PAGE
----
The advertising is kicking in and the level of World Cup / football related email is increasing in volume. But recent research by atmAd suggests that a significant group of consumers within the target demographic will only respond to campaigns from main sponsors. These valuable consumers, will they say, fundamentally mistrust guerilla attempts from other brand marketers.

Why? It’s to do with relationship and permission. The 13 main tournament sponsors pay millions for exclusive access to the tournament and the ability to promote their wares as an official sponsor. In some cases these relationships have been built by brands like Coca Cola and Mastercard over the last 3-4 tournaments and a 16 year period.

Some brands like Nationwide and Pepsi claim a justifiable indirect relationship through their tie-ups with related and aligned parties such as being official suppliers to the England team or The FA or by running campaigns involving particular footballing personalities.

What is obvious is the World Cup is a clear consumption occasion opportunity. Snack, food and beverage, barbeque, televisions and furniture brands will all position around watching the match as a social occasion.

But how does this translate to b2b? I’m not convinced it does. Even the most creative business marketers will be hard pressed to justify exploitation of the event – but it won’t stop them trying.

But be warned. Official and indirect sponsors take a dim view of attempts to sabotage their official relationships. And they, and Fifa, could come down hard legally on businesses that try to do so. Critically from a marketing perspective, a lazy campaign leave customers and prospects feeling you’re a lazy company.

Taking advantage of the World Cup in your marketing is a high risk strategy. Before cashing in on a tenuous association, consider how that one email, mailer or advert could damage your reputation and the years of investment you have already made.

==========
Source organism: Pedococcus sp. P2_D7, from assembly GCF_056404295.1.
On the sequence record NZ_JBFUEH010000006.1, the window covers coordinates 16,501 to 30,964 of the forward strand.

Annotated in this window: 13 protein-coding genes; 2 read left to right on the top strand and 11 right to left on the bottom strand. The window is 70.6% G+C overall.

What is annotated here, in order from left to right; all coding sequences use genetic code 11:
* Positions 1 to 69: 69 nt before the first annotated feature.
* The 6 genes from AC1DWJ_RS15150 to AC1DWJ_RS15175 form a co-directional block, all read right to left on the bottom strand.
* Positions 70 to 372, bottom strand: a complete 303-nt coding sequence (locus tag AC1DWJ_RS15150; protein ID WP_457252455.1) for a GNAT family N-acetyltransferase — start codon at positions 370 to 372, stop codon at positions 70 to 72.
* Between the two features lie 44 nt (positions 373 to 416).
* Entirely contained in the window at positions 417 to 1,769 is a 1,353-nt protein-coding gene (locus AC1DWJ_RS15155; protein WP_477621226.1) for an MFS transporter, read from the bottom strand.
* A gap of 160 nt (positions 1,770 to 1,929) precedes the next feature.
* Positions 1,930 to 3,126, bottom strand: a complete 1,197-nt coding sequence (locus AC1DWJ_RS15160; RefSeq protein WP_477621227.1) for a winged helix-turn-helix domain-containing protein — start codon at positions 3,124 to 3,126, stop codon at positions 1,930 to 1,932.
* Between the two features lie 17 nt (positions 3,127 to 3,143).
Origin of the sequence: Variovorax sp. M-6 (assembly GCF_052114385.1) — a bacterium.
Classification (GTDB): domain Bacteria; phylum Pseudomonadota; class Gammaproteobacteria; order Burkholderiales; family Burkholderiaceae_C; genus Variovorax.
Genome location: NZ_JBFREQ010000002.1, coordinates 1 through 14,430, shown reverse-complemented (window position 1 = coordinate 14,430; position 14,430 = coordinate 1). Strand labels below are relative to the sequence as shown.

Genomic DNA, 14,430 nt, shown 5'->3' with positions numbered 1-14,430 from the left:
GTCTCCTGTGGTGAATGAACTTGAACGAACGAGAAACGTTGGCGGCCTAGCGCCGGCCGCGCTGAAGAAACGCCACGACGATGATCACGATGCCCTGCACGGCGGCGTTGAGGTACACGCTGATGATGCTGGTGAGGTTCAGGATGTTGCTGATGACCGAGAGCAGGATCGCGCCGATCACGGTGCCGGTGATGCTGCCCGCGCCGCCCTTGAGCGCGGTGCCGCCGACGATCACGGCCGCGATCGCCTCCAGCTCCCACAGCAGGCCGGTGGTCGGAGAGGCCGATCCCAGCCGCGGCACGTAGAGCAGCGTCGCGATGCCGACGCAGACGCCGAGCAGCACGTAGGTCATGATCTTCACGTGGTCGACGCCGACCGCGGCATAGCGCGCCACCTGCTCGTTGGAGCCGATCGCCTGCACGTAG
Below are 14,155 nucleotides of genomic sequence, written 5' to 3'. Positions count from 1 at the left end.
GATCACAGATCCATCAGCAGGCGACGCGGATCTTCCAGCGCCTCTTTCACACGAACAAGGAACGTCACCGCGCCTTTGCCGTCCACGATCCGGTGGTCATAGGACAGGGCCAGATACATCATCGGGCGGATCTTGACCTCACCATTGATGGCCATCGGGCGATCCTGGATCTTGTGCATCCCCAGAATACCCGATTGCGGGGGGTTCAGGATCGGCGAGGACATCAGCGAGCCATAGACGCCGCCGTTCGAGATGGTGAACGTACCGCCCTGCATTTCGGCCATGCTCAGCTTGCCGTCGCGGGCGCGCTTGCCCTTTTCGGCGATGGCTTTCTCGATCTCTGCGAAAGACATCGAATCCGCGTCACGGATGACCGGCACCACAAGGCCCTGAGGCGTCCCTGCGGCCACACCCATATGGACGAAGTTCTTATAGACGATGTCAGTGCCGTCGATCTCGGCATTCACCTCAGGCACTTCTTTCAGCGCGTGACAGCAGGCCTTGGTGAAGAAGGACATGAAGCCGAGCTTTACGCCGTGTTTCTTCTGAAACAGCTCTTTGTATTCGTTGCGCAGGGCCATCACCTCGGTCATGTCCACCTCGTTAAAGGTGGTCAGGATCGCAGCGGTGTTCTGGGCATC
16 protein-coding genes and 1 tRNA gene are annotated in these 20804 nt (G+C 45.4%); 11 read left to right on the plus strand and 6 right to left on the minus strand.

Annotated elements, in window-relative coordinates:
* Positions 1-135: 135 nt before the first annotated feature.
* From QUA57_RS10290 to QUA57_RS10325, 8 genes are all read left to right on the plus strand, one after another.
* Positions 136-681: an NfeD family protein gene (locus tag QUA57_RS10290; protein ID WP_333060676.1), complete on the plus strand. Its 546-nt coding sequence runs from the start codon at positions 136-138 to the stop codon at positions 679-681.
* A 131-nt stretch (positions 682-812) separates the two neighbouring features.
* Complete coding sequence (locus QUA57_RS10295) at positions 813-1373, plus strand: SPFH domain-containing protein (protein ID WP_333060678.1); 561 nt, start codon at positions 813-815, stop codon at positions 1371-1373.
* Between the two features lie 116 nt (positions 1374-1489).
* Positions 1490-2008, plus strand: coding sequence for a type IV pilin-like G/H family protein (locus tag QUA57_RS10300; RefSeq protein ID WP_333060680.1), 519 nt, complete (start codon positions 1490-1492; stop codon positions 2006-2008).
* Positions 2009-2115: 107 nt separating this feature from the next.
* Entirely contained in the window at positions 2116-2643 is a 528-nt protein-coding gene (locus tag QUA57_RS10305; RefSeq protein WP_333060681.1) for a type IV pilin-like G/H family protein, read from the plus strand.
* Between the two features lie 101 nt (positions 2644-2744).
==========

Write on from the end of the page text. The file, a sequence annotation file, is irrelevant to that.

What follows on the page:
Marketing lessons from the Football League

Football clubs in the UK often come in for a rough ride from the business community due to their lack of strong commercial focus and acumen. At the lower end of the spectrum clubs are getting into financial trouble due to their falling gates, spiralling costs and lack of qulity sponsorship agreements. At the higher end, top clubs are over-spending on players to try and compete at the top level.

I think it is interesting that the recent round of FA Cup games demonstrated how clubs across the leagues in the UK have come to prioritise the tournaments they enter, and to that extent show how clubs are now considering the bigger picture and the longer term.

There were expected to be a number of dicey ties for a number of struggling Premier League clubs including Burnley, Sunderland Bolton and Wigan but all sailed through as their opposition picked teams bearing in mind important league games.

Fielding weakened teams is nothing really new in the modern game, whether it is to win a league, gain promotion or even fight to stay in a league. It shows a commercial and strategic focus which provides a powerful lesson in staying fixated on your business goals, whatever type of business you are in.